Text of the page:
Working with Banner Views
Banner views use a delegate to communicate with your application. Your application implements a banner view delegate to handle common events in a banner view’s lifecycle. Your application must:
Respond when the user taps the banner.
Respond when the banner view loads an advertisement.
Respond when the banner view encounters an error.
A typical pattern is to implement these methods in your custom view controller, but you may implement them on another object if you prefer.
If your application supports orientation changes, your view controller must also change the banner view’s size when the orientation of the device changes.
Responding to Banner Events
Most banner view delegates implement all of the following behaviors:
Responding to a Touch in the Banner View
Before the banner view triggers an advertising action, it calls the delegate’s
bannerViewActionShouldBegin:willLeaveApplication: method. Your delegate method performs two tasks:
It decides whether to allow the action to be triggered.
If the action will cover your application’s user interface, this method pauses any activities that require user interaction.
Your delegate should return
YES from this method if it wants to allow the action to be triggered. It can prevent the action from being triggered by returning
NO. Your application should always allow actions to be triggered unless it cannot safely do so.
YES, then your application is going to be moved to the background after it returns from this delegate method. This process is described in “Defining a Document-Based Data Model” in iOS App Programming Guide.
NO, iAd covers the application’s user interface after it returns from this delegate method. Your application should disable sounds, animations or other activities that require user interaction before returning. For example, a real-time game should pause gameplay, then return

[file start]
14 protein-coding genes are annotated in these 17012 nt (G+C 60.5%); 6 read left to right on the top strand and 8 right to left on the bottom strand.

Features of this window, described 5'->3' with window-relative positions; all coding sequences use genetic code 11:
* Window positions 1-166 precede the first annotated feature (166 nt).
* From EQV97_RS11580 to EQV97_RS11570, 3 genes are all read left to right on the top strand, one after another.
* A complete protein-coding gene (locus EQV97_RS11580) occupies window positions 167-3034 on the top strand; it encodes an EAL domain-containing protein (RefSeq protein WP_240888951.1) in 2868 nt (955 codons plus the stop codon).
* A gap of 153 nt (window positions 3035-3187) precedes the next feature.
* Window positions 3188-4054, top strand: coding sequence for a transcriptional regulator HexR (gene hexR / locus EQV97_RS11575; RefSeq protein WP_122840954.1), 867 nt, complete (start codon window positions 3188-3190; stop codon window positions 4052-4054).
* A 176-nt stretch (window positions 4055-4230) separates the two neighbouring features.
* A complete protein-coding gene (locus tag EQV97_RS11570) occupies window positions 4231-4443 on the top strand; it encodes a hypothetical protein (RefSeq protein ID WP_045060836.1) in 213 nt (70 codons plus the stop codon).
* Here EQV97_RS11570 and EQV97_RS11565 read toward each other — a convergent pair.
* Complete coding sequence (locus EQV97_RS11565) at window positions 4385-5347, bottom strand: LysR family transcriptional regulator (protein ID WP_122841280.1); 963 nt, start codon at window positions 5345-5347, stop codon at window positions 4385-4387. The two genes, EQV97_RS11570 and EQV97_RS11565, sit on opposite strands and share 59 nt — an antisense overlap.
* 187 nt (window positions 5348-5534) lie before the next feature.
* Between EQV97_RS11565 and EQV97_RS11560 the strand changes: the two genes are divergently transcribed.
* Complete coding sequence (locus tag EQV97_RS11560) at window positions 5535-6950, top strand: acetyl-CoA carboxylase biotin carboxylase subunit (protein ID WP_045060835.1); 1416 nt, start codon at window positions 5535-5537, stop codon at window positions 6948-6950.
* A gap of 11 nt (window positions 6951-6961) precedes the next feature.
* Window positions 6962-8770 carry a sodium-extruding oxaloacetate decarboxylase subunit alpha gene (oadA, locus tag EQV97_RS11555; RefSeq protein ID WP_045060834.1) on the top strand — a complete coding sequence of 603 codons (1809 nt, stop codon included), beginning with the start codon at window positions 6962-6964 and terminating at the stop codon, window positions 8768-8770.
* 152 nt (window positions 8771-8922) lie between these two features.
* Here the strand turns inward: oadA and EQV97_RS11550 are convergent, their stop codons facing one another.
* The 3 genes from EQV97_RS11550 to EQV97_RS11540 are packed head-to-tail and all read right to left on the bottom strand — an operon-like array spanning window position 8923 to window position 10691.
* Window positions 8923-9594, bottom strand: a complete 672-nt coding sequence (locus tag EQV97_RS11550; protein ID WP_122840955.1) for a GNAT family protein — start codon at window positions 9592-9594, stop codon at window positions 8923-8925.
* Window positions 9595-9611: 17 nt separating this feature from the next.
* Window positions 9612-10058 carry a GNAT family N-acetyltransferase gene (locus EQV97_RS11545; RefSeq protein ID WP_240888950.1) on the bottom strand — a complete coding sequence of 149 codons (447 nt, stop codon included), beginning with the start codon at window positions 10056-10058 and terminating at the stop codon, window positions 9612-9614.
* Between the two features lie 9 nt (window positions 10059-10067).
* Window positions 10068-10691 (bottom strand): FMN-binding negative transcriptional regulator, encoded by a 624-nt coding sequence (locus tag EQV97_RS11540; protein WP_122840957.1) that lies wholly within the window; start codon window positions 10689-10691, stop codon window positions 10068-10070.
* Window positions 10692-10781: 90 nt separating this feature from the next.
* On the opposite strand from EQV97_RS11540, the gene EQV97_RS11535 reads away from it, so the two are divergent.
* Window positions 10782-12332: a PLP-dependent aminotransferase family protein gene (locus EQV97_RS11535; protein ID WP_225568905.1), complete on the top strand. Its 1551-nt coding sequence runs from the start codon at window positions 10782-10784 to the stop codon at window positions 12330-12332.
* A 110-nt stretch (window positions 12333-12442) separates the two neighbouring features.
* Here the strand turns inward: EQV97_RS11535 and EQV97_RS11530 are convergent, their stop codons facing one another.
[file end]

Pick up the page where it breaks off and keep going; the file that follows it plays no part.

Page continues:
YESto allow the action to be triggered.
“Creating a Banner View” shows the typical pattern for how your application should implement this delegate method:
Listing 2-1 Allowing an action to be triggered
- (BOOL)bannerViewActionShouldBegin:(ADBannerView *)banner willLeaveApplication:(BOOL)willLeave
NSLog(@"Banner view is beginning an ad action");
BOOL shouldExecuteAction = [self allowActionToRun]; // your application implements this method
if (!willLeave && shouldExecuteAction)
// insert code here to suspend any services that might conflict with the advertisement
If the banner view covered your application’s user interface, it calls the delegate’s
bannerViewActionDidFinish: method after the interface is restored. Your implementation of this method should restore any services paused by your application.
On iOS 4.2 and earlier, your application should not delete the banner view object while the user is interacting with the advertisement. Only delete the banner view after the banner view delegate’s
bannerViewActionDidFinish: method is called.
Responding When an Advertisement Loads
The iAd framework makes it easy to adopt an asynchronous model and only display an ad when one is available. Your application should never display an empty banner view. Instead, it should show the banner when an advertisement is available and hide the banner when it has nothing to show.
When a banner view has a new advertisement to display, it calls the delegate's
bannerViewDidLoadAd: method. This method is called even if the banner view is not currently part of the view hierarchy. Your application can use this method to add the view to a view hierarchy or to move the banner view on screen. “Banner View Sizes” uses a property to track whether the banner view is visible. If the banner is not visible and a new advertisement is loaded, the method animates the view onto the screen.
Listing 2-2 Animating in the banner view after a new advertisement is loaded
- (void)bannerViewDidLoadAd:(ADBannerView *)banner
[UIView beginAnimations:@"animateAdBannerOn" context:NULL];
// Assumes the banner view is just off the bottom of the screen.
banner.frame = CGRectOffset(banner.frame, 0, -banner.frame.size.height);
self.bannerIsVisible = YES;
If an error occurs, the banner view calls the delegate’s
bannerView:didFailToReceiveAdWithError: method. When this happens, your application must hide the banner view. Listing 2-3 shows one way you might implement this. It uses the same property as Listing 2-2 to keep track of whether the banner is visible. If the banner is visible and an error occurs, it moves the banner off the screen.
Listing 2-3 Removing a banner view when advertisements are not available
- (void)bannerView:(ADBannerView *)banner didFailToReceiveAdWithError:(NSError *)error
[UIView beginAnimations:@"animateAdBannerOff" context:NULL];